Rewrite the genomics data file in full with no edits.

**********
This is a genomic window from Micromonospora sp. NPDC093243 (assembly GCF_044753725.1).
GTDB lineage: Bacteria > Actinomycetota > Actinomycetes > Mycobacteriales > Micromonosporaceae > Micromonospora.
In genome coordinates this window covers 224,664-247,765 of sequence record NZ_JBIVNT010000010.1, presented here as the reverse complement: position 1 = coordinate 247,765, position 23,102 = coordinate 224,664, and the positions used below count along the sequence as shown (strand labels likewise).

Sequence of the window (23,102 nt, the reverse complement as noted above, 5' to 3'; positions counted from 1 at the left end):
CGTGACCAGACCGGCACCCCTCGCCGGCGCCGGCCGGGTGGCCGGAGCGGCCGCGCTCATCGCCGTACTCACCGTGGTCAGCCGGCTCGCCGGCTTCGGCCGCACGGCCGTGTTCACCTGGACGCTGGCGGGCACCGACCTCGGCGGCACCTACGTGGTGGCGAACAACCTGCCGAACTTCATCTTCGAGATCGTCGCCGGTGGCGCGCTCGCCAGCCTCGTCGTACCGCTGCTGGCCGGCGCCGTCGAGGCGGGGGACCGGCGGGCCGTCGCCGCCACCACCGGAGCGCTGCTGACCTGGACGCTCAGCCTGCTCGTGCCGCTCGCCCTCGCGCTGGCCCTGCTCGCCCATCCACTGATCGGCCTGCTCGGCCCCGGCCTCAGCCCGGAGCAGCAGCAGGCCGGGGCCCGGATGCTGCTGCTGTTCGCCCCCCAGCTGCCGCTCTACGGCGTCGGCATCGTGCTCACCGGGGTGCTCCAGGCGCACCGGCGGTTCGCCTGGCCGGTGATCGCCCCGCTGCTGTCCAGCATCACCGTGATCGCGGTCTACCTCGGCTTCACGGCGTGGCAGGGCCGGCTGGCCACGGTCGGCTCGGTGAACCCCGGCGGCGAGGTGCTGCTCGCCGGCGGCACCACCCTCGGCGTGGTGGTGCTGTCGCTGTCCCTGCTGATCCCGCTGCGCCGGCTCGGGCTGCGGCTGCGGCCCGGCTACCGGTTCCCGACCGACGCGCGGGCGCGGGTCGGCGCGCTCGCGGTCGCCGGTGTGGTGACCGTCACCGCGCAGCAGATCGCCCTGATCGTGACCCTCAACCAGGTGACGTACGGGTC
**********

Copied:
This is a genomic window from Micromonospora sp. NPDC093243 (assembly GCF_044753725.1).
GTDB lineage: Bacteria > Actinomycetota > Actinomycetes > Mycobacteriales > Micromonosporaceae > Micromonospora.
In genome coordinates this window covers 224,664-247,765 of sequence record NZ_JBIVNT010000010.1, presented here as the reverse complement: position 1 = coordinate 247,765, position 23,102 = coordinate 224,664, and the positions used below count along the sequence as shown (strand labels likewise).

Sequence of the window (23,102 nt, the reverse complement as noted above, 5' to 3'; positions counted from 1 at the left end):
CGTGACCAGACCGGCACCCCTCGCCGGCGCCGGCCGGGTGGCCGGAGCGGCCGCGCTCATCGCCGTACTCACCGTGGTCAGCCGGCTCGCCGGCTTCGGCCGCACGGCCGTGTTCACCTGGACGCTGGCGGGCACCGACCTCGGCGGCACCTACGTGGTGGCGAACAACCTGCCGAACTTCATCTTCGAGATCGTCGCCGGTGGCGCGCTCGCCAGCCTCGTCGTACCGCTGCTGGCCGGCGCCGTCGAGGCGGGGGACCGGCGGGCCGTCGCCGCCACCACCGGAGCGCTGCTGACCTGGACGCTCAGCCTGCTCGTGCCGCTCGCCCTCGCGCTGGCCCTGCTCGCCCATCCACTGATCGGCCTGCTCGGCCCCGGCCTCAGCCCGGAGCAGCAGCAGGCCGGGGCCCGGATGCTGCTGCTGTTCGCCCCCCAGCTGCCGCTCTACGGCGTCGGCATCGTGCTCACCGGGGTGCTCCAGGCGCACCGGCGGTTCGCCTGGCCGGTGATCGCCCCGCTGCTGTCCAGCATCACCGTGATCGCGGTCTACCTCGGCTTCACGGCGTGGCAGGGCCGGCTGGCCACGGTCGGCTCGGTGAACCCCGGCGGCGAGGTGCTGCTCGCCGGCGGCACCACCCTCGGCGTGGTGGTGCTGTCGCTGTCCCTGCTGATCCCGCTGCGCCGGCTCGGGCTGCGGCTGCGGCCCGGCTACCGGTTCCCGACCGACGCGCGGGCGCGGGTCGGCGCGCTCGCGGTCGCCGGTGTGGTGACCGTCACCGCGCAGCAGATCGCCCTGATCGTGACCCTCAACCAGGTGACGTACGGGTC